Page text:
# R/tsum.test.R In BSDA: Basic Statistics and Data Analysis

#### Documented in tsum.test

#' Summarized t-test
#'
#' Performs a one-sample, two-sample, or a Welch modified two-sample t-test
#' based on user supplied summary information. Output is identical to that
#' produced with \code{t.test}.
#'
#' If \code{y} is \code{NULL}, a one-sample t-test is carried out with
#' \code{x}. If y is not \code{NULL}, either a standard or Welch modified
#' two-sample t-test is performed, depending on whether \code{var.equal} is
#' \code{TRUE} or \code{FALSE}.
#'
#' @param mean.x a single number representing the sample mean of \code{x}
#' @param s.x a single number representing the sample standard deviation for
#' \code{x}
#' @param n.x a single number representing the sample size for \code{x}
#' @param mean.y a single number representing the sample mean of \code{y}
#' @param s.y a single number representing the sample standard deviation for
#' \code{y}
#' @param n.y a single number representing the sample size for \code{y}
#' @param alternative is a character string, one of \code{"greater"},
#' \code{"less"} or \code{"two.sided"}, or just the initial letter of each,
#' indicating the specification of the alternative hypothesis. For one-sample
#' tests, \code{alternative} refers to the true mean of the parent population
#' in relation to the hypothesized value \code{mu}.  For the standard
#' two-sample tests, \code{alternative} refers to the difference between the
#' true population mean for \code{x} and that for \code{y}, in relation to
#' \code{mu}.  For the one-sample and paired t-tests, \code{alternative} refers
#' to the true mean of the parent population in relation to the hypothesized
#' value \code{mu}. For the standard and Welch modified two-sample t-tests,
#' \code{alternative} refers to the difference between the true population mean
#' for \code{x} and that for \code{y}, in relation to \code{mu}.  For the
#' one-sample t-tests, alternative refers to the true mean of the parent
#' population in relation to the hypothesized value \code{mu}. For the standard
#' and Welch modified two-sample t-tests, alternative refers to the difference
#' between the true population mean for \code{x} and that for \code{y}, in
#' relation to \code{mu}.
#' @param mu is a single number representing the value of the mean or
#' difference in means specified by the null hypothesis.
#' @param var.equal logical flag: if \code{TRUE}, the variances of the parent
#' populations of \code{x} and \code{y} are assumed equal. Argument
#' \code{var.equal} should be supplied only for the two-sample tests.
#' @param conf.level is the confidence level for the returned confidence
#' interval; it must lie between zero and one.
#' @return A list of class \code{htest}, containing the following components:
#' \item{statistic}{the t-statistic, with names attribute \code{"t"}}
#' \item{parameters}{is the degrees of freedom of the t-distribution associated
#' with statistic.  Component \code{parameters} has names attribute
#' \code{"df"}.} \item{p.value}{the p-value for the test.} \item{conf.int }{is
#' a confidence interval (vector of length 2) for the true mean or difference
#' in means. The confidence level is recorded in the attribute
#' \code{conf.level}. When alternative is not \code{"two.sided"}, the
#' confidence interval will be half-infinite, to reflect the interpretation of
#' a confidence interval as the set of all values \code{k} for which one would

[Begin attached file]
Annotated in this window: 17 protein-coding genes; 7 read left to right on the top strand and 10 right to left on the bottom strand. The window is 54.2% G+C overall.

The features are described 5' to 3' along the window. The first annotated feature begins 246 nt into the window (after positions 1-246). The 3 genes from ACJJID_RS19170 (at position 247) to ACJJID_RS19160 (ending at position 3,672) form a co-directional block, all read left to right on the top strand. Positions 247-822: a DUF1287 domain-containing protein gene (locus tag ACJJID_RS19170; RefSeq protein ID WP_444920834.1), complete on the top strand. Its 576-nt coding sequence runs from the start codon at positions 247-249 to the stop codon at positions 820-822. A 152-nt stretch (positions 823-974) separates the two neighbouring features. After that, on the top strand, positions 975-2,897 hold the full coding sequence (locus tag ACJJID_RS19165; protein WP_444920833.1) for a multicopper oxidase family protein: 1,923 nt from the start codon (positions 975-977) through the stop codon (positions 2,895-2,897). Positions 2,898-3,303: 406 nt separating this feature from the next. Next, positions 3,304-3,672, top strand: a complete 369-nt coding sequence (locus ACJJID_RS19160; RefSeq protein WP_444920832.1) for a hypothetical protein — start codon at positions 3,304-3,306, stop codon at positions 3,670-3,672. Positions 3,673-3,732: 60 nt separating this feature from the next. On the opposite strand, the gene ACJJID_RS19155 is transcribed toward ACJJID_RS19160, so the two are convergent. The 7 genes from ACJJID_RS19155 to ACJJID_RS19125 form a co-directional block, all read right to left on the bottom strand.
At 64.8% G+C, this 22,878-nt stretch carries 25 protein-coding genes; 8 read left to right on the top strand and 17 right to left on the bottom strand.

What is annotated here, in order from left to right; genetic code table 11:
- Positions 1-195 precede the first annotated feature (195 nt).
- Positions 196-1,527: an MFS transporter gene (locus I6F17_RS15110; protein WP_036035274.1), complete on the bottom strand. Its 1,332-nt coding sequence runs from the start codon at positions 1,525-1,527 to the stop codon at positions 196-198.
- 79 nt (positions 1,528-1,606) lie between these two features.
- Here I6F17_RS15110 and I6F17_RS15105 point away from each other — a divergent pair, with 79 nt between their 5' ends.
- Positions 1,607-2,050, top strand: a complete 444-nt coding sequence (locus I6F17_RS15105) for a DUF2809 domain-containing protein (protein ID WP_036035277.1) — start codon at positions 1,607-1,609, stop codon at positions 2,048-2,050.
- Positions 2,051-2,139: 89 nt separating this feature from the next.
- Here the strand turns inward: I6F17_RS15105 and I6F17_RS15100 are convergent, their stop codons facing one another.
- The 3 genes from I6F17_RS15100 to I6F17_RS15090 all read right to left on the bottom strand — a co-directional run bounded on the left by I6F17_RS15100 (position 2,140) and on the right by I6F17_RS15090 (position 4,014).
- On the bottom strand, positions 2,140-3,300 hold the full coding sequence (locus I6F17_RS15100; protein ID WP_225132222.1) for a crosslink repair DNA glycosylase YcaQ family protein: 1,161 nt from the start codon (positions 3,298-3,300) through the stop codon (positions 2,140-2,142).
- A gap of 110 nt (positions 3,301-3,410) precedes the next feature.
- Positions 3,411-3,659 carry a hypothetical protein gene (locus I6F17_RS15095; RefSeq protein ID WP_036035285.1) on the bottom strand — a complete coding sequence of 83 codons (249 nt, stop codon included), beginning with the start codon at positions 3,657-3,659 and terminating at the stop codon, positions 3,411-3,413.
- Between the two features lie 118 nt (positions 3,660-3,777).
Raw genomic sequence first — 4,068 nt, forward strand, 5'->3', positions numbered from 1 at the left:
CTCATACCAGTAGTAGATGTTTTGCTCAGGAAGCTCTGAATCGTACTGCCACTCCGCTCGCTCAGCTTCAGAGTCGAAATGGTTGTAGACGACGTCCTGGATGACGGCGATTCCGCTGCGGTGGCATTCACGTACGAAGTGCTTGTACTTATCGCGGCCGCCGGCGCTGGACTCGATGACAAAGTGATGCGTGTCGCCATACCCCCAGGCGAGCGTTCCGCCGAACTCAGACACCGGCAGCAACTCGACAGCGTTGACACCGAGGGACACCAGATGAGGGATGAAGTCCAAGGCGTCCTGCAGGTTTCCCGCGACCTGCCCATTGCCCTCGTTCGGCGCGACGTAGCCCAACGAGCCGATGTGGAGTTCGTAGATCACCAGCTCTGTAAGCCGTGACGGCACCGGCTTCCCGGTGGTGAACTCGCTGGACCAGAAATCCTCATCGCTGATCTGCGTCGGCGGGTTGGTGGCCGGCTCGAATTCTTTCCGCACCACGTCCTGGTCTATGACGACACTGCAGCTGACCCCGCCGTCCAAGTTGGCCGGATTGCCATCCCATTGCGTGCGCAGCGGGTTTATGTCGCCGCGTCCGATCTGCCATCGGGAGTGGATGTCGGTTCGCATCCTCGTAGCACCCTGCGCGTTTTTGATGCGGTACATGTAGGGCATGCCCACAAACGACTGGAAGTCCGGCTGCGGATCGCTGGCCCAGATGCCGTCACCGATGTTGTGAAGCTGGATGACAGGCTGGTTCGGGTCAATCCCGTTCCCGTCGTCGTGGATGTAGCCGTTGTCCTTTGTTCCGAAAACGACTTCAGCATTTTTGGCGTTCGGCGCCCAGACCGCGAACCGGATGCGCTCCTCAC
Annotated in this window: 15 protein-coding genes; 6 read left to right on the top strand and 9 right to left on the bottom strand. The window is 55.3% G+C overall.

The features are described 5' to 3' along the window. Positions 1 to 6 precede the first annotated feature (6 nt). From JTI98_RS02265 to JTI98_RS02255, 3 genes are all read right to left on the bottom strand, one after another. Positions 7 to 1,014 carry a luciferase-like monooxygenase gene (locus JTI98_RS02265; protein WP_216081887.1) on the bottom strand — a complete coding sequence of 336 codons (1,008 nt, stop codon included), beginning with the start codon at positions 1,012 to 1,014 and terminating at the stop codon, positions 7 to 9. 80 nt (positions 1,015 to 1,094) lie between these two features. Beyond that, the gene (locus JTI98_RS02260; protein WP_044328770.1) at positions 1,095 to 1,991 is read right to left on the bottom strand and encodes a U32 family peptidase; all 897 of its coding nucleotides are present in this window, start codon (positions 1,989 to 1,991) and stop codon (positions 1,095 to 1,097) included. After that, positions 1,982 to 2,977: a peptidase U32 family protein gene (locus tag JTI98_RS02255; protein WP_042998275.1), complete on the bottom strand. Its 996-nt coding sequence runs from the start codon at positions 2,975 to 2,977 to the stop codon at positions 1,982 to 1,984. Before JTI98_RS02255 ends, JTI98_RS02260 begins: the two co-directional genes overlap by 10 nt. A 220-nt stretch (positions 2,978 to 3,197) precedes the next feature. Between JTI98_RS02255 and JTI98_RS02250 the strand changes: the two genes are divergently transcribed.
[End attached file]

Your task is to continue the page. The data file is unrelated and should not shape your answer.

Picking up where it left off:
#' not reject the null hypothesis that the true mean or difference in means is
#' \code{k} . Here infinity will be represented by \code{Inf}.}
#' \item{estimate}{vector of length 1 or 2, giving the sample mean(s) or mean
#' of differences; these estimate the corresponding population parameters.
#' Component \code{estimate} has a names attribute describing its elements.}
#' \item{null.value}{the value of the mean or difference in means specified by
#' the null hypothesis. This equals the input argument \code{mu}. Component
#' \code{null.value} has a names attribute describing its elements.}
#' \item{alternative}{records the value of the input argument alternative:
#' \code{"greater"} , \code{"less"} or \code{"two.sided"}.} \item{data.name}{a
#' character string (vector of length 1) containing the names x and y for the
#' two summarized samples.}
#' @section Null Hypothesis: For the one-sample t-test, the null hypothesis is
#' that the mean of the population from which \code{x} is drawn is \code{mu}.
#' For the standard and Welch modified two-sample t-tests, the null hypothesis
#' is that the population mean for \code{x} less that for \code{y} is
#' \code{mu}.
#'
#' The alternative hypothesis in each case indicates the direction of
#' divergence of the population mean for \code{x} (or difference of means for
#' \code{x} and \code{y}) from \code{mu} (i.e., \code{"greater"},
#' \code{"less"}, or \code{"two.sided"}).
#' @author Alan T. Arnholt
#' @references Kitchens, L.J. (2003). \emph{Basic Statistics and Data
#' Analysis}. Duxbury.
#'
#' Hogg, R. V. and Craig, A. T. (1970). \emph{Introduction to Mathematical
#' Statistics, 3rd ed}. Toronto, Canada: Macmillan.
#'
#' Mood, A. M., Graybill, F. A. and Boes, D. C. (1974). \emph{Introduction to
#' the Theory of Statistics, 3rd ed}. New York: McGraw-Hill.
#'
#' Snedecor, G. W. and Cochran, W. G. (1980). \emph{Statistical Methods, 7th
#' ed}. Ames, Iowa: Iowa State University Press.
#' @keywords htest
#' @examples
#'
#' tsum.test(mean.x=5.6, s.x=2.1, n.x=16, mu=4.9, alternative="greater")
#'         # Problem 6.31 on page 324 of BSDA states:  The chamber of commerce
#'         # of a particular city claims that the mean carbon dioxide
#'         # level of air polution is no greater than 4.9 ppm.  A random
#'         # sample of 16 readings resulted in a sample mean of 5.6 ppm,
#'         # and s=2.1 ppm.  One-sided one-sample t-test.  The null